After a much longer than expected 4 days sailing to Ziguinchor in the Casamance, a beautiful river region in the south of Senegal, on a boat which I’d hitched from Dakar, I walk into a beautiful camp site surrounded by palm trees where I can see endless days of lying in a hammock. Only some 10 minutes later, I receive a phone call. Gabor, another boat hitcher from Austria calls on behalf of Isreali Captain Alon. A spot has opened up on on Alon’s boat, due for a transatlantic crossing in a few days. Destination: Barbados. After over two weeks of waiting in the Dakar sailing club I thought I may never find a boat in good time for this crossing, particularly when it seemed more hitchers than boats were arriving. So no sooner have I arrived, it is time to find transport back to Dakar for this next stage of my journey. It might sound like an amazing opportunity, and it is… but the four days just spent on the yacht where I travelled no more than 200 miles with an old French skipper was far from easy sailing, a story on its own. A new perspective of what lies ahead for the traverse across the Atlantic has dawned on me. This is more than just a cheaper or more romanticised way of travelling across the ocean. It’s an adventure with some serious risks. Approximately 3000 miles of unknown. So I leave you with farewell as I prepare to take the same voyage taken by millions of Africans sent across the Atlantic between the 14th and 19th Centuries, with the fortunate difference of a tropical paradise waiting for me at the other end, and some more of that stuff we call freedom. Adios amigos! Live your life!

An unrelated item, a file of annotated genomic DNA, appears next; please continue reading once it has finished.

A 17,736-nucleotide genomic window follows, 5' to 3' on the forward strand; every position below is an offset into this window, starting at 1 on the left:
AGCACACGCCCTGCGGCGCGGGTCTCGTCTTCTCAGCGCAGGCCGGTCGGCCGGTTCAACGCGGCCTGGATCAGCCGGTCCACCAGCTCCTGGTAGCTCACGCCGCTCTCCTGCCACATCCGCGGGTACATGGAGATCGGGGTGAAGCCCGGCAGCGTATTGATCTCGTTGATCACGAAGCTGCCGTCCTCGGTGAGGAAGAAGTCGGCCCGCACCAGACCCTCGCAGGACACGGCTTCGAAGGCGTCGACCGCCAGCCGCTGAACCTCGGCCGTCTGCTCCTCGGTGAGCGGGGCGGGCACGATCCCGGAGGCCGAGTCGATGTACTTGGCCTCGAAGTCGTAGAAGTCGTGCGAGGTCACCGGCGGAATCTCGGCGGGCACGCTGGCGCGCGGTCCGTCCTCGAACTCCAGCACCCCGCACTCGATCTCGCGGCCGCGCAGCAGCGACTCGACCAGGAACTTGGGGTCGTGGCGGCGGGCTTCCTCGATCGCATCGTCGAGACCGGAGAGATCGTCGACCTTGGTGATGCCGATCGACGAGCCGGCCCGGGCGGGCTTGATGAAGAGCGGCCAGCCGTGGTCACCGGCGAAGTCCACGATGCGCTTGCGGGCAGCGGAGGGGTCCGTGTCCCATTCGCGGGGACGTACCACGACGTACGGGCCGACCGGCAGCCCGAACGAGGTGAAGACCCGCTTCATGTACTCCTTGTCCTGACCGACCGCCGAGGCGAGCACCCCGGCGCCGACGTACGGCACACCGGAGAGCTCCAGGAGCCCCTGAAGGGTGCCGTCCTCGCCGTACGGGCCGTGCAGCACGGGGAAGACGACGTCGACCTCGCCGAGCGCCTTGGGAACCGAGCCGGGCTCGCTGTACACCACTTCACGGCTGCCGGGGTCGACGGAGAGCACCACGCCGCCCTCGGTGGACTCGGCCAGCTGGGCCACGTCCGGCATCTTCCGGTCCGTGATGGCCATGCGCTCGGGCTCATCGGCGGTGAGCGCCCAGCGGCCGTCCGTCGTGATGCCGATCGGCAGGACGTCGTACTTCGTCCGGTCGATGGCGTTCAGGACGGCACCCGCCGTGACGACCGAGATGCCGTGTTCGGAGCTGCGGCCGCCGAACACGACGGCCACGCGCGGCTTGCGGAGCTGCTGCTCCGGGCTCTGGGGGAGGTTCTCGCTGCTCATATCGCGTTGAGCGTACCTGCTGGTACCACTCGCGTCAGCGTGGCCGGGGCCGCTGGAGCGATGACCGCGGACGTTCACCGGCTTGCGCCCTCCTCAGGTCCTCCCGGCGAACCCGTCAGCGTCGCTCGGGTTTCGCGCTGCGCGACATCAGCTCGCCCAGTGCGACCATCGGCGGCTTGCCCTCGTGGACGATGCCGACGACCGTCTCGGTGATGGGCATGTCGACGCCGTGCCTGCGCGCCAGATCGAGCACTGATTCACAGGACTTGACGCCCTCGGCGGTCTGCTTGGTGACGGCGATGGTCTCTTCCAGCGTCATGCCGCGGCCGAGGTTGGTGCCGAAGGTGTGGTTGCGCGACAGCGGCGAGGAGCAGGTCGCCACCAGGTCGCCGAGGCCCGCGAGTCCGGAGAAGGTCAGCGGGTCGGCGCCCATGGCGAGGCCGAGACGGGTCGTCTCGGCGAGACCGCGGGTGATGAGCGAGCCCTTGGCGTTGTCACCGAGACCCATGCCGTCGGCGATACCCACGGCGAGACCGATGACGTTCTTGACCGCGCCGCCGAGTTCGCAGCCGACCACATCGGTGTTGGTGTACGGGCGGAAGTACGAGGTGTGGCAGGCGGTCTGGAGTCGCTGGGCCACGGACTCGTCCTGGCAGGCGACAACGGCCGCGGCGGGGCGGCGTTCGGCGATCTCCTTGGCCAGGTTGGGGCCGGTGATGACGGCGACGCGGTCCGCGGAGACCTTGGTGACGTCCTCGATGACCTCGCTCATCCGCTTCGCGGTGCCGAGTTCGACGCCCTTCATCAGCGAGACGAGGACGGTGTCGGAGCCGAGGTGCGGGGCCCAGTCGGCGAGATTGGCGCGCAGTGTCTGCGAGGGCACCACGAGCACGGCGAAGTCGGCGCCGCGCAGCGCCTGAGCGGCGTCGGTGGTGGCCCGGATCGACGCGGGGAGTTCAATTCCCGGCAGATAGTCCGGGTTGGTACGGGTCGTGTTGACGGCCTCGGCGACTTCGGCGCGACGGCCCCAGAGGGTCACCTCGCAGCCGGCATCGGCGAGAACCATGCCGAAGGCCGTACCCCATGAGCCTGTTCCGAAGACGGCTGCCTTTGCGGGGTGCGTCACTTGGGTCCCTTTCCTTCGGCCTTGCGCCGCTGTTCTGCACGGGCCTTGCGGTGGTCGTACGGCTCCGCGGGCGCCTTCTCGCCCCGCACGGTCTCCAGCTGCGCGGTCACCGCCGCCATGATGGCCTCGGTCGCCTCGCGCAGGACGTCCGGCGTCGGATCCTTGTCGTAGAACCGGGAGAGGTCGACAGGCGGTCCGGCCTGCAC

Entering the first Caucasus country from the west will take you to the little known Republic of Azerbaijan, a mostly Muslim country with a lingering soviet past. Apart from its appearance as hosts for the 2012 Eurovision finals, the country is most known for its massive oil reserves under the Caspian sea, responsible for some impressive economic growth, and the transformation of the capital city of Baku where modern architecture now blends eloquently with the medieval old town, Icheri Sheher. The abundance of oil under the sea is evidenced on land, with hundreds of unusual baby mud volcanoes which expel mud bubbles of methane gases. These made world news in 2001 when they erupted in flames and burnt for several days. The country plans to make further headlines with an ambitious Dubai like $100B project, the artificial Khazar Islands, an archipelago of 55 islands and the world’s tallest building, Azerbaijan tower – at 1050m.